WILLIAM TUCKER (b. 1935)
Tucker was born to English parents in Cairo, Egypt on February 28, 1935. In 1937, his family returned to England, where Tucker was raised. He attended the University of Oxford from 1955–58. He continued his sculpture studies at Saint Martin's School of Art in London, where Anthony Caro was teaching. His "Meru" series was included alongside Caro at the seminal 1966 exhibit, "Primary Structures" at the Jewish Museum in New York. Tucker spent two years as a Gregory Fellow at the Fine Arts Department of the University of Leeds (1968–70) and represented Britain at the 1972 Venice Biennale. Tucker is also a writer and in 1974 published The Language of Sculpture (Thames & Hudson, London), which was released in the United States in 1978 as Early Modern Sculpture (Oxford University Press, He moved to New York in 1978 and taught at Columbia University and at the New York Studio School of Drawing, Painting and Sculpture. He received the Guggenheim Fellowship for Sculpture in 1981 and the National Endowment for the Arts fellowship in 1986. Tucker became an American citizen in 1985. He served as co-chairman of the Art Program at Bard College.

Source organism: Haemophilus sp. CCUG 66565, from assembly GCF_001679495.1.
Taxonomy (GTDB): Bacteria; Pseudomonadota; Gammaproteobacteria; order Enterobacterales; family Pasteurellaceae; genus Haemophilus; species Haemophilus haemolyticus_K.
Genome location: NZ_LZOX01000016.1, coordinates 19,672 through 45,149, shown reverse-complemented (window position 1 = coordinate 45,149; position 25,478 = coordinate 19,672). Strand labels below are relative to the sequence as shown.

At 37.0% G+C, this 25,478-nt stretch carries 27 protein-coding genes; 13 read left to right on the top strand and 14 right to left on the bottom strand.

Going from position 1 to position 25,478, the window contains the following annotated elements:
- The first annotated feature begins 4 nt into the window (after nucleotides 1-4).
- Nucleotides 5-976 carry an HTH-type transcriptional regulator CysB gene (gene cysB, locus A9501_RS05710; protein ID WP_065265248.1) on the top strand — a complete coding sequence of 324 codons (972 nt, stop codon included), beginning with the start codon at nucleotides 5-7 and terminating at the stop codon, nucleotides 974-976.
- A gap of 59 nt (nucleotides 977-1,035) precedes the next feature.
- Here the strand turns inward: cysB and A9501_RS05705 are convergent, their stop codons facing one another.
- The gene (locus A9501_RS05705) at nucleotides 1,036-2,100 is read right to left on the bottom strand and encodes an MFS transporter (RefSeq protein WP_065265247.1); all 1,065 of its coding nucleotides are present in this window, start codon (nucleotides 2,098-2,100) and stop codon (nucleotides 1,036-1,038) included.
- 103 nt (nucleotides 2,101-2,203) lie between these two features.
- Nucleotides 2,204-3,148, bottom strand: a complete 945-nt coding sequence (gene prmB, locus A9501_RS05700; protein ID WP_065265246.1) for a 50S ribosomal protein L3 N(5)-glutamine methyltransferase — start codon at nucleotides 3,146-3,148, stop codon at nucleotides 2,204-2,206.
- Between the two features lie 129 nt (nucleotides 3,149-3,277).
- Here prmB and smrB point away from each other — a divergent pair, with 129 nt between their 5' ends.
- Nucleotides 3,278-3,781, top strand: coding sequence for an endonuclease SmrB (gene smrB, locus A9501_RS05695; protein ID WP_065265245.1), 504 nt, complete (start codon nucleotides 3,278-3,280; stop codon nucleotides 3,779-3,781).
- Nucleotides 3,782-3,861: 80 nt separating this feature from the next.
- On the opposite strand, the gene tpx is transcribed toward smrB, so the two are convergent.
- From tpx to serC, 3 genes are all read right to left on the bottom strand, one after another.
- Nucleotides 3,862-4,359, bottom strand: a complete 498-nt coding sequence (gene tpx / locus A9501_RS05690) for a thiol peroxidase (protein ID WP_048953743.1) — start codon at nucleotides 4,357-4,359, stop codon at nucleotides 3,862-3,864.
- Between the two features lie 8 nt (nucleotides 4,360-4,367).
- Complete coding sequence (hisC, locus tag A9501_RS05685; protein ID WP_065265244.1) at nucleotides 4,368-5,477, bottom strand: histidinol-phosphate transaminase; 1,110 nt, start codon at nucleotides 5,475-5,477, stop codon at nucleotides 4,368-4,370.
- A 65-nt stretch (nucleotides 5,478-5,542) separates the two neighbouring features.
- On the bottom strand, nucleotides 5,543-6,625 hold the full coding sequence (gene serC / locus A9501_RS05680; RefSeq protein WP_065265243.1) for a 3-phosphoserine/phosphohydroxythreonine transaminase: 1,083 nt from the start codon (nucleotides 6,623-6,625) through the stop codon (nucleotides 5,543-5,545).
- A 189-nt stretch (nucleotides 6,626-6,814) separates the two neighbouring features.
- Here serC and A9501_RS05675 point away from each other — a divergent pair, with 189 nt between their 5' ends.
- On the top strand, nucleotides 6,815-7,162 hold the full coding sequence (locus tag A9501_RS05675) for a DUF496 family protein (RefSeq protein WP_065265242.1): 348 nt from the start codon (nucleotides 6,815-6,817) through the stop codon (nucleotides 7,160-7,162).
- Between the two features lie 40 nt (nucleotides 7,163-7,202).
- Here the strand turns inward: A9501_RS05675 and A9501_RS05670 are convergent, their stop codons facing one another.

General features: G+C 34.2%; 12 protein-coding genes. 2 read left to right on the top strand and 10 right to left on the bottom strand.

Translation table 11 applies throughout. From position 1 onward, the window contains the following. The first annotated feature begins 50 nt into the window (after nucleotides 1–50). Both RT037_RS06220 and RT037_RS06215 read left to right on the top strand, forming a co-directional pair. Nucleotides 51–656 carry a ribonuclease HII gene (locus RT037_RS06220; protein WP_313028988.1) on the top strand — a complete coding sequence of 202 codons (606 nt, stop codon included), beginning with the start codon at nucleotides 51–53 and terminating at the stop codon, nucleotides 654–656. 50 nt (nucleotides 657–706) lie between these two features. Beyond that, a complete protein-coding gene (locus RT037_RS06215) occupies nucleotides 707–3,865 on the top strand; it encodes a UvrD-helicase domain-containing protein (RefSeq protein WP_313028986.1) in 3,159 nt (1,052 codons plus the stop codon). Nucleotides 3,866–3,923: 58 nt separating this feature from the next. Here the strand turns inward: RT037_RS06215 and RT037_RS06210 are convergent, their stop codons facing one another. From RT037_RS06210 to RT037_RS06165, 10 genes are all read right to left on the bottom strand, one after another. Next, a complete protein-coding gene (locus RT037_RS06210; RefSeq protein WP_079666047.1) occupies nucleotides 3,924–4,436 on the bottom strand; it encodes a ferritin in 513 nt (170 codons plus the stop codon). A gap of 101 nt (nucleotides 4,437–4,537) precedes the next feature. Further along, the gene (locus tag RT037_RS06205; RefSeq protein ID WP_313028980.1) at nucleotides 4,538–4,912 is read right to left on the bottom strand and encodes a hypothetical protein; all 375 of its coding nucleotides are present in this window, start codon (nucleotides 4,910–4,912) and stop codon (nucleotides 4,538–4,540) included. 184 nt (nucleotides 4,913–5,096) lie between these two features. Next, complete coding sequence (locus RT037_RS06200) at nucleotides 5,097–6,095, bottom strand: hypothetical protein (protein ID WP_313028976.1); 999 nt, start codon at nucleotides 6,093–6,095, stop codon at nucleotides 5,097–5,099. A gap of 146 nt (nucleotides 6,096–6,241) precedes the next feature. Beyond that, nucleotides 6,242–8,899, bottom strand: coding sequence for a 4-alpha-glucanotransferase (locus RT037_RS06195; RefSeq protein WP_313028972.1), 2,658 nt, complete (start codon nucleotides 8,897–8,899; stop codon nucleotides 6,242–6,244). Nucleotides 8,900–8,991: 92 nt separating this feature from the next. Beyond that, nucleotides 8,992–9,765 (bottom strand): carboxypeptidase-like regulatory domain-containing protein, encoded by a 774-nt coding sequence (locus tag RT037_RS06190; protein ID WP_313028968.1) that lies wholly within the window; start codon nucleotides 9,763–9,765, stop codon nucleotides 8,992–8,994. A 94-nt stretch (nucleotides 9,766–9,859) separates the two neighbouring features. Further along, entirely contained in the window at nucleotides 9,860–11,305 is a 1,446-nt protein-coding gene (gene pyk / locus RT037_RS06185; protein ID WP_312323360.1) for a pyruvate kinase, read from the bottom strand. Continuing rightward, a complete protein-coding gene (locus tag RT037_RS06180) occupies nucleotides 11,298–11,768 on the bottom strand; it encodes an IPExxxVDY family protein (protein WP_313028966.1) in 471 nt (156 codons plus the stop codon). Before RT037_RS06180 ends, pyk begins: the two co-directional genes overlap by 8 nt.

In 2010, Tucker was a recipient of the International Sculpture Center's Lifetime Achievement in Contemporary Sculpture Award.
In 2011, Tucker was elected an honorary National Academician, National Academy Museum, New York.
Recent one-person museum exhibitions included Tucker: Mass and Figure at the Museo de Bellas Artes de Bilbao in 2015, and William Tucker at the Kunstmuseum Winterthur in Switzerland in 2016.